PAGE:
The news that Yankees pitcher Luis Severino will undergo season-ending Tommy John surgery is a reminder that championship expectations can be fragile. The right-hander was ready to be a key member of the Yankees formidable starting rotation, fronted by its newest addition Gerrit Cole, who the team signed to a nine-year, $324 million contract this past December, the richest contract ever for a pitcher.
Cole’s signing immediately elevated the Yankees as the odds-on favorite to win the World Series, a prize that has eluded them since 2009. They are still deep and stocked at every position, and have the means to fill whatever holes they may have as the race for the postseason intensifies in the summer. But with fellow Yankees starter James Paxton out until at least April after having a cyst removed from his back earlier this month, it is a reminder that titles aren’t won on paper in the winter.
Two seasons ago, the 26-year-old Severino was dominant, he posted a 19-8 record, 3.39 ERA and had 220 strikeouts in 191.1 innings. Last season was the opposite. Late strain and rotator cuff issues limited Severino to three starts in the regular season and one in the American League Championship Series against the Houston Astros.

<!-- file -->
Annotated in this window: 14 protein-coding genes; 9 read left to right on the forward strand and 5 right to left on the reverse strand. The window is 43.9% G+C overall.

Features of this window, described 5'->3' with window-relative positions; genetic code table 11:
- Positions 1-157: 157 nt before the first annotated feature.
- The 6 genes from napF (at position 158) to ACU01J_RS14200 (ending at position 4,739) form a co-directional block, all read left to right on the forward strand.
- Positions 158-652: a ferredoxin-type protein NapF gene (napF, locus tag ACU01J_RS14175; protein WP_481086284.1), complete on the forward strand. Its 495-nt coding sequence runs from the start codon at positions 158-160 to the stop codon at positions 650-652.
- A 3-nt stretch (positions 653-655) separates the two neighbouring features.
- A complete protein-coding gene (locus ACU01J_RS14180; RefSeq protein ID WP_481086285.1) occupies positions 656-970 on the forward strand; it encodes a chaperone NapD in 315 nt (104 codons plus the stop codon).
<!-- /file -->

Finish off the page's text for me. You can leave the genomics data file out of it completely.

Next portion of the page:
Now he will have a long road of recovery following surgery. “After much consideration, as well as consultation with the Yankees organization, my family, and my representatives, I have elected to adhere to the advice of the medical professionals and undergo surgery to repair my injured elbow,” said Severino in statement released on Tuesday, Feb. 25.
I am extremely disappointed that I will not be able to put on a Yankees uniform and compete with my teammates this year, but I promise that I will be working tirelessly during this process to come back stronger than ever to make the greatest fans in baseball proud.”
Yankees general manager Brian Cashman speculated the injury arose during the playoffs. “My gut is, it’s something that dates back to when he started feeling something [during the ALCS],” said Cashman.
Severino is in the second-year of a four-year, $40 million deal he signed with Yankees last February.